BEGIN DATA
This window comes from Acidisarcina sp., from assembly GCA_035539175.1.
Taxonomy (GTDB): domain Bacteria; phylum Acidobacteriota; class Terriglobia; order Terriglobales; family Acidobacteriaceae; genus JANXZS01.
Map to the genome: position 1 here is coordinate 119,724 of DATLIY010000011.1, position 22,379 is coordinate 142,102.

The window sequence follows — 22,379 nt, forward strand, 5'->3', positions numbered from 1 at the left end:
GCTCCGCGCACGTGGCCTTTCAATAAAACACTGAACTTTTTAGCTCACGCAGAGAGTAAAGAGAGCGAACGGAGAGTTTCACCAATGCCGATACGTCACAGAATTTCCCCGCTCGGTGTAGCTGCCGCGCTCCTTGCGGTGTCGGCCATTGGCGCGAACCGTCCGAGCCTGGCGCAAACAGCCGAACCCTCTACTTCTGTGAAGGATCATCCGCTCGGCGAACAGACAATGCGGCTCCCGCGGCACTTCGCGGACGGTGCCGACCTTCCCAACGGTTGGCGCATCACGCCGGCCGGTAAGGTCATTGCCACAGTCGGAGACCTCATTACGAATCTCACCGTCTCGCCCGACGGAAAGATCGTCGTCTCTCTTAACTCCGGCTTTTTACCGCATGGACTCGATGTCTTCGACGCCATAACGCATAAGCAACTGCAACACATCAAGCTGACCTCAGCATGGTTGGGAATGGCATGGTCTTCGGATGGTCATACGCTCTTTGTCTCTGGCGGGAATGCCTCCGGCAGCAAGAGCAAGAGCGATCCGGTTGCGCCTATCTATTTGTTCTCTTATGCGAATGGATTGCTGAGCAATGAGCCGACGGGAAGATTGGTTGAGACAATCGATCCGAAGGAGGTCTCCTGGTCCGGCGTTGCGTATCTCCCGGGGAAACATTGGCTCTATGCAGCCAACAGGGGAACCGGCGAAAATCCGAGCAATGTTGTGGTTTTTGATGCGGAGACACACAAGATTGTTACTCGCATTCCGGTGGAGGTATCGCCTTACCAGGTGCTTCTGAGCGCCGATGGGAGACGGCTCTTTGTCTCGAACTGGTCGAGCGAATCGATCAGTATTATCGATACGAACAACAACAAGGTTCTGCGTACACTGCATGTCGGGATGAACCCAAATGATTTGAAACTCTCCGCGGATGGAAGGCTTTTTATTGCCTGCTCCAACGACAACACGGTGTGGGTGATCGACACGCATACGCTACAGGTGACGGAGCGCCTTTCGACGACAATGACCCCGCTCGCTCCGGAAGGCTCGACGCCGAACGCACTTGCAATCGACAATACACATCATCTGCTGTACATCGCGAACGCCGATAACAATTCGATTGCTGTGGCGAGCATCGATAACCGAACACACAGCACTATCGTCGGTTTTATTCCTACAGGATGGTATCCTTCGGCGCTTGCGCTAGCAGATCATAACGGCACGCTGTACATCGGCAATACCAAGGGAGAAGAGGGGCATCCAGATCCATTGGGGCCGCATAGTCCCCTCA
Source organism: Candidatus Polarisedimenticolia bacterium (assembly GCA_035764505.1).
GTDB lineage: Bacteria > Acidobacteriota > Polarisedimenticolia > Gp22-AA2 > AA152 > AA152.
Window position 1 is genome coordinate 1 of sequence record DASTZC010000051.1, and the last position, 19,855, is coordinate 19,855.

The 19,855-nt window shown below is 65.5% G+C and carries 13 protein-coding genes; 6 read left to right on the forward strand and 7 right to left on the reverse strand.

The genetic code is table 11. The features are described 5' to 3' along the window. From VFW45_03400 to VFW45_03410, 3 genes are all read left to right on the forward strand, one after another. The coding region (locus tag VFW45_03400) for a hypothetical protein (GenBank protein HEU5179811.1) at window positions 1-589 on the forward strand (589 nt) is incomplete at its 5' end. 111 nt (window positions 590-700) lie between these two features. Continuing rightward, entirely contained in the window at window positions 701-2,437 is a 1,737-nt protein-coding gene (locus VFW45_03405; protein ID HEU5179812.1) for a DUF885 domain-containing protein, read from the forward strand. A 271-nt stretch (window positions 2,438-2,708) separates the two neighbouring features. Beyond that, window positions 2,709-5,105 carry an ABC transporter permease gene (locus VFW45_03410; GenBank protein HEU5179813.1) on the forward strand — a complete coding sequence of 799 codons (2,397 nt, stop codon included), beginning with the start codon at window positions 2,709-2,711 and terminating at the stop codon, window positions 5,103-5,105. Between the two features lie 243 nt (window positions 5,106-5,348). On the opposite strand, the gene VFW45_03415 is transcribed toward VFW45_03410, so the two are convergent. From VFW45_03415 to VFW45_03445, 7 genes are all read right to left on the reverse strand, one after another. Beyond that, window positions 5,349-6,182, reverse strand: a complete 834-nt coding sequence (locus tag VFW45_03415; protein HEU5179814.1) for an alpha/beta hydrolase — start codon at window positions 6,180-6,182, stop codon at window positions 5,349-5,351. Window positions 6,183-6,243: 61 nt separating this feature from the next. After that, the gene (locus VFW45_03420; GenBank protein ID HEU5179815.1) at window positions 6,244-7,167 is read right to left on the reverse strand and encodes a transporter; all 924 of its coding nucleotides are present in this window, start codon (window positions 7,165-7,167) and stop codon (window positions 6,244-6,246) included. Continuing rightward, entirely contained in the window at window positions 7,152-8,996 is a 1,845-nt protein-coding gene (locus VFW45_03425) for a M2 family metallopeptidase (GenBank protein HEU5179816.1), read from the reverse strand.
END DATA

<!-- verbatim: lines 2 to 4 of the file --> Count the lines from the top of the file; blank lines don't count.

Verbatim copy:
Taxonomy (GTDB): domain Bacteria; phylum Acidobacteriota; class Terriglobia; order Terriglobales; family Acidobacteriaceae; genus JANXZS01.
Map to the genome: position 1 here is coordinate 119,724 of DATLIY010000011.1, position 22,379 is coordinate 142,102.

The window sequence follows — 22,379 nt, forward strand, 5'->3', positions numbered from 1 at the left end: